Nevertheless, the ALP’s conceptualisation of work contains lurking dangers. Rhetoric that glorifies work for its own sake risks stigmatising those absent from the ranks of the paid workforce, thus devaluing what writer Anne Manne terms "the shadow economy of care" as well as people with disabilities that prevent them from working. Economist Nancy Folbre, who has written extensively on the role of the family, notes that the “process of caring is also a process of production”, but that “child rearing fits uncomfortably within our economic system”.
Further, as I've argued previously, the language quoted above often glosses over the inequalities of work – the obvious fact that not all work is accorded equal status, security and pay.
If all work conveys dignity and is beneficial, and if to receive welfare is to be "idle", then why agitate for better pay and conditions, on either a national or a global basis? Why not, instead, be grateful for the chance of a meaningful, dignified existence?
These are the kinds of ideas one would normally associate with the free-market right rather than the social democrat left, and it is instructive to look at the similarities between Gillard’s language and that of Liberal politicians. Witness a recent op-ed by Kevin Andrews in which the shadow minister for families, housing and human services rhapsodised:
"Work is a social good that is a foundation of human dignity … Not only does work enable us to express ourselves as human beings, and fulfil our material needs, it enables us to contribute to society as a whole: to our families, our communities and the nation."
There is nothing inherently wrong with these platitudes on their face, but they merit unpicking. If work is a foundation of human dignity, are those who do not undertake paid work – such as parents raising children or people with disabilities who are unable to work or unable to find work – undignified and undeserving of respect? If work enables us to contribute to our society, is this more intrinsically valuable than other contributions, such as caring for elderly relatives? Does working double shifts as a casual really enable us to express ourselves as human beings?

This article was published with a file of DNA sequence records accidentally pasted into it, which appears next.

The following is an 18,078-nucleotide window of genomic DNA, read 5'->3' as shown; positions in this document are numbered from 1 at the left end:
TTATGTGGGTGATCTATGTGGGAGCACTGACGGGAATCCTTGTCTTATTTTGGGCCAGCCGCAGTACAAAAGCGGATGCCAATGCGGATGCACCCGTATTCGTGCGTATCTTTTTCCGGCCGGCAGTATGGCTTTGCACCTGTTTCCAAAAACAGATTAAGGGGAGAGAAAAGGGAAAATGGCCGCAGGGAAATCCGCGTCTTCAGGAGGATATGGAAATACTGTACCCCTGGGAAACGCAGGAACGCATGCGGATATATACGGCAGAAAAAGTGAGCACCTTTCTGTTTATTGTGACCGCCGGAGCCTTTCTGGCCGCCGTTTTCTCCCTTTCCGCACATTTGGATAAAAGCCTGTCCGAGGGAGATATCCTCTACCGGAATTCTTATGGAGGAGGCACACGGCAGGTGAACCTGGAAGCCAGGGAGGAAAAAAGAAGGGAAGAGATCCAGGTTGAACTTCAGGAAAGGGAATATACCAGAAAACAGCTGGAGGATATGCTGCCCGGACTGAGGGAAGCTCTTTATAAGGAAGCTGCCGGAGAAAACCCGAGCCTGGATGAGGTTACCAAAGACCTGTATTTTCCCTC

Any deviation from the dogma that work confers dignity is today almost heretical, but it is worth recalling that this tenet has long been questioned. In his rather utopian 1891 essay The Soul of Man Under Socialism, Oscar Wilde wrote:
"A great deal of nonsense is being written and talked nowadays about the dignity of manual labour. There is nothing necessarily dignified about manual labour at all, and most of it is absolutely degrading. It is mentally and morally injurious to man to do anything in which he does not find pleasure."
These sentiments are profoundly at odds, not only with the rhetoric of both government and opposition, but with a broader theme in our political culture – the elevation of employment as a panacea for all ills, together with a reluctance to question the way in which work functions in our economy.
Within this framework, particular ideas flourish. Witness for instance the liberal feminist conviction that women must Lean In and slot themselves into existing workplace practices rather than challenging the broader political economy that produces them. Consider also mainstream commentary on ‘Indigenous affairs’, which often presumes that Aboriginal and Torres Strait Islander people must choose between jobs and economic development on the one hand and the preservation of culture or the environment on the other.
What is presented as empowerment can also be seen as coercion; what Manne calls the “Get to Work neo-liberal program”.
This is not to say that work is inherently unfulfilling or to propose that we become a nation of bludgers rather than of industrious worker bees. However, it is important to query the assumption that, in Margaret Thatcher's words, "there is no alternative".